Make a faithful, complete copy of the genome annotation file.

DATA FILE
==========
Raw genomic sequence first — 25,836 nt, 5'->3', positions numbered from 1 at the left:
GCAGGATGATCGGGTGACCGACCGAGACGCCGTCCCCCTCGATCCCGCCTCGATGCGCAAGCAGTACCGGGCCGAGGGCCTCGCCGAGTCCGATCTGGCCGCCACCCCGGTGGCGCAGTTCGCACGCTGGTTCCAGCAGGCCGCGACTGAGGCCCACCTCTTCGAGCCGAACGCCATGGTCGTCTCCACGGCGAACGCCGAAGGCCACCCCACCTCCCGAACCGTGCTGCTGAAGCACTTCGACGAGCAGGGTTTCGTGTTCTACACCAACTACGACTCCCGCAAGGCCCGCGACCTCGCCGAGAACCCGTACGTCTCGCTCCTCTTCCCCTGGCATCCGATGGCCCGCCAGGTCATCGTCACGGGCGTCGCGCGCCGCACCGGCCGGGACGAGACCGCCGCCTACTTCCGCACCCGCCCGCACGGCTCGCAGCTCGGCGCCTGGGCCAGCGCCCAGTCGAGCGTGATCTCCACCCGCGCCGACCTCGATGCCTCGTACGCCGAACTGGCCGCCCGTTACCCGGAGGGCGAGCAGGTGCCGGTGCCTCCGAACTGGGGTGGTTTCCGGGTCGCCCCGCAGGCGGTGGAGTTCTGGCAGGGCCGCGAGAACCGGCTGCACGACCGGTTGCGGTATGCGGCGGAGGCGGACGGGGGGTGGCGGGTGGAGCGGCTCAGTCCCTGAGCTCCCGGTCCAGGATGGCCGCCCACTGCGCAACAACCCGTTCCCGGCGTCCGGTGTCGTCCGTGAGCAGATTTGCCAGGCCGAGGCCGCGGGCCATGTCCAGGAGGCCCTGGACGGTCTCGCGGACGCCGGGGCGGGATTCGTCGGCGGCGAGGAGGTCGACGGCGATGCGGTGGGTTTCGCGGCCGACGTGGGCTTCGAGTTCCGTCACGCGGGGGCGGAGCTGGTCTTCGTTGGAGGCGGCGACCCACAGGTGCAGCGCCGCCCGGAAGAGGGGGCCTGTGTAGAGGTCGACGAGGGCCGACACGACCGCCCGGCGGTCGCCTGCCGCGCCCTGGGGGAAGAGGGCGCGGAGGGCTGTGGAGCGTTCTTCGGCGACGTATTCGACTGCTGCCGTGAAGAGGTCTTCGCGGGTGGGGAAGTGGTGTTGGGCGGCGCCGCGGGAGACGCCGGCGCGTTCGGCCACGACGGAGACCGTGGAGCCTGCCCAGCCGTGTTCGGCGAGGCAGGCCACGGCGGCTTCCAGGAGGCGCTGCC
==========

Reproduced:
Raw genomic sequence first — 25,836 nt, 5'->3', positions numbered from 1 at the left:
GCAGGATGATCGGGTGACCGACCGAGACGCCGTCCCCCTCGATCCCGCCTCGATGCGCAAGCAGTACCGGGCCGAGGGCCTCGCCGAGTCCGATCTGGCCGCCACCCCGGTGGCGCAGTTCGCACGCTGGTTCCAGCAGGCCGCGACTGAGGCCCACCTCTTCGAGCCGAACGCCATGGTCGTCTCCACGGCGAACGCCGAAGGCCACCCCACCTCCCGAACCGTGCTGCTGAAGCACTTCGACGAGCAGGGTTTCGTGTTCTACACCAACTACGACTCCCGCAAGGCCCGCGACCTCGCCGAGAACCCGTACGTCTCGCTCCTCTTCCCCTGGCATCCGATGGCCCGCCAGGTCATCGTCACGGGCGTCGCGCGCCGCACCGGCCGGGACGAGACCGCCGCCTACTTCCGCACCCGCCCGCACGGCTCGCAGCTCGGCGCCTGGGCCAGCGCCCAGTCGAGCGTGATCTCCACCCGCGCCGACCTCGATGCCTCGTACGCCGAACTGGCCGCCCGTTACCCGGAGGGCGAGCAGGTGCCGGTGCCTCCGAACTGGGGTGGTTTCCGGGTCGCCCCGCAGGCGGTGGAGTTCTGGCAGGGCCGCGAGAACCGGCTGCACGACCGGTTGCGGTATGCGGCGGAGGCGGACGGGGGGTGGCGGGTGGAGCGGCTCAGTCCCTGAGCTCCCGGTCCAGGATGGCCGCCCACTGCGCAACAACCCGTTCCCGGCGTCCGGTGTCGTCCGTGAGCAGATTTGCCAGGCCGAGGCCGCGGGCCATGTCCAGGAGGCCCTGGACGGTCTCGCGGACGCCGGGGCGGGATTCGTCGGCGGCGAGGAGGTCGACGGCGATGCGGTGGGTTTCGCGGCCGACGTGGGCTTCGAGTTCCGTCACGCGGGGGCGGAGCTGGTCTTCGTTGGAGGCGGCGACCCACAGGTGCAGCGCCGCCCGGAAGAGGGGGCCTGTGTAGAGGTCGACGAGGGCCGACACGACCGCCCGGCGGTCGCCTGCCGCGCCCTGGGGGAAGAGGGCGCGGAGGGCTGTGGAGCGTTCTTCGGCGACGTATTCGACTGCTGCCGTGAAGAGGTCTTCGCGGGTGGGGAAGTGGTGTTGGGCGGCGCCGCGGGAGACGCCGGCGCGTTCGGCCACGACGGAGACCGTGGAGCCTGCCCAGCCGTGTTCGGCGAGGCAGGCCACGGCGGCTTCCAGGAGGCGCTGCC